Al-Atrouz added to Enab Baladi that resorting to this option has its reasons, the most important of which is that the trader relieves the farmer of the burden of transportation and shipping costs, and most traders buy the wheat immediately after it is harvested.

On the other hand, the farmer Muawiya al-Awaid, from the town of Gien in eastern rural Deir Ezzor, was forced to sell to traders after the Autonomous Administration announced the wheat purchase price and set a mechanism for the parking of transporting vehicles and their fees.

Al-Awaid pointed out that selling to traders in the black market at a price of approximately 3800 Syrian pounds per kilogram is cheaper than bearing the cost of the mechanism that requires waiting in line in front of the directorate for more than ten days to get the farmer’s turn to sell, due to “favoritism and corruption,” as he told Enab Baladi.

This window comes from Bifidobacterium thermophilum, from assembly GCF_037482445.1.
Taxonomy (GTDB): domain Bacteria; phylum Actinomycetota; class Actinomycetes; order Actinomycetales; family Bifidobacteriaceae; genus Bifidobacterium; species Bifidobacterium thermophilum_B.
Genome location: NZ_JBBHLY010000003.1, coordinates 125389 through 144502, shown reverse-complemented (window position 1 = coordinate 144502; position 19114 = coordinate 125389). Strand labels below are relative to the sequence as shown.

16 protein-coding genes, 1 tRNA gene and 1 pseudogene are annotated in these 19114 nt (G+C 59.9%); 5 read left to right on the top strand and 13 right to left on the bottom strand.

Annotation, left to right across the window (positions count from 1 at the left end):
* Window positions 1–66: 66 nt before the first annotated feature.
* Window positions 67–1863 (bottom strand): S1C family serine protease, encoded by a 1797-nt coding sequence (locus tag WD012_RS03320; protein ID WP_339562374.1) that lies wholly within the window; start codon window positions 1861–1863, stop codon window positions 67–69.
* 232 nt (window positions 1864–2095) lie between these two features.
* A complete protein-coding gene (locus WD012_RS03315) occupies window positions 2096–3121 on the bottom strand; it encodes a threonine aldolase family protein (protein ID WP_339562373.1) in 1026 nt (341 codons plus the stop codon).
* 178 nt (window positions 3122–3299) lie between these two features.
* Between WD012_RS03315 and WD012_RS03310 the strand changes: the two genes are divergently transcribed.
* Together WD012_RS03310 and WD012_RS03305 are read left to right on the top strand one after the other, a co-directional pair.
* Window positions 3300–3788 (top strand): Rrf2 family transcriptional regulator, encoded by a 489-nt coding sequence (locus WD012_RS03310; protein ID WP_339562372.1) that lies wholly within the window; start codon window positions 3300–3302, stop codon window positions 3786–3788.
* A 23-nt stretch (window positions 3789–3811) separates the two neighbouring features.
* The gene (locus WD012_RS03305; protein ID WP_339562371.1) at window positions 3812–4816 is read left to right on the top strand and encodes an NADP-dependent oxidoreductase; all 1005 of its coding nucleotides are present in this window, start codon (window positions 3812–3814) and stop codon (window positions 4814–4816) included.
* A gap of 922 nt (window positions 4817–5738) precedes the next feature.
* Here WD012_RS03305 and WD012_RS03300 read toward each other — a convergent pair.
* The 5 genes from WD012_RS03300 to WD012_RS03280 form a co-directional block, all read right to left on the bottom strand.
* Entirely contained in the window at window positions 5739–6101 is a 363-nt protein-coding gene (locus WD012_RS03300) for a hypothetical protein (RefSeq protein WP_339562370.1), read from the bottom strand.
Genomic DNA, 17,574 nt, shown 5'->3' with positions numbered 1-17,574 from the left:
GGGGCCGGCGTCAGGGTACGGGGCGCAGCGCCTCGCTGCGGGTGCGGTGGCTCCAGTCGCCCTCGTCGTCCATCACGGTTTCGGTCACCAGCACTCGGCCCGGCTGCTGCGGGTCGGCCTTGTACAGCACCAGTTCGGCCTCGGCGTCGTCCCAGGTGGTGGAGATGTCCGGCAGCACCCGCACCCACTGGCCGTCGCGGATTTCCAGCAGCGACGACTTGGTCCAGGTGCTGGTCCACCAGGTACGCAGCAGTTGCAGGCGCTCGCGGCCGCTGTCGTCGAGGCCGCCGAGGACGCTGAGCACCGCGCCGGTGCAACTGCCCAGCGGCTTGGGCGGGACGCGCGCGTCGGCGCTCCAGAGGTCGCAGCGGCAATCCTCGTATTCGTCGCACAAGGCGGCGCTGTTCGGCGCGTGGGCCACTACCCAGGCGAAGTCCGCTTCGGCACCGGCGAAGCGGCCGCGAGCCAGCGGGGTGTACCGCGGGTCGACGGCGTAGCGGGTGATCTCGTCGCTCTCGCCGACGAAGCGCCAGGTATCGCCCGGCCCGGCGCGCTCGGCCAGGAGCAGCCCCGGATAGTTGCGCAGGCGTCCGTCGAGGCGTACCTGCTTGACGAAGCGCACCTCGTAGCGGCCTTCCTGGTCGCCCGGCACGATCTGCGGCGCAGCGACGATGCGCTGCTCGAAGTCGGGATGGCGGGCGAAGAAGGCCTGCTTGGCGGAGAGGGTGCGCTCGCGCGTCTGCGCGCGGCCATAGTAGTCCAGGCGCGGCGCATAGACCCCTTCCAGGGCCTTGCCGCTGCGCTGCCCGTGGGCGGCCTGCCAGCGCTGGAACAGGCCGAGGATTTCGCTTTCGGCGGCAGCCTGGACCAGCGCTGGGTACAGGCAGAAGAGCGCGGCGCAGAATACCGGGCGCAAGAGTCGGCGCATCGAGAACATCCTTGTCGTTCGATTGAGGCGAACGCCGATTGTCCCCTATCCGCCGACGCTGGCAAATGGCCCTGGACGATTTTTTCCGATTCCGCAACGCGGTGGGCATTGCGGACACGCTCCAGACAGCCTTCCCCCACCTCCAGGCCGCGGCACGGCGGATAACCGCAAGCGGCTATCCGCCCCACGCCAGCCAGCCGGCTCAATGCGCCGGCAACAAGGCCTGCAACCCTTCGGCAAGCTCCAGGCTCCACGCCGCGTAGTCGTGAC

The exchange rate of the US dollar is 14,850 Syrian pounds, according to the S-P Today website specialized in money exchange rates.

Decisions accompanied by high costs

AANES’ Local Administration Authority had decided that a farmer who wants to sell must obtain a turn from the ticket office, coordinating the entry of vehicles according to the center’s schedule, and if the driver does not comply with the scheduled turn for any reason, a violation of one million Syrian pounds will be registered against the driver, and he will be sent to the end of the turn.

According to the decision published by AANES on May 8, the farmer has to pay 200,000 Syrian pounds every 24 hours during the waiting period.

The transportation fees charged to the farmer were set by AANES at $50 if the distance is between one kilometer and ten kilometers, and beyond that distance, the farmer pays one dollar for each additional kilometer.

Four grades for wheat purchase

The Agricultural Development Company works on buying wheat according to four grades, according to a table obtained by Enab Baladi.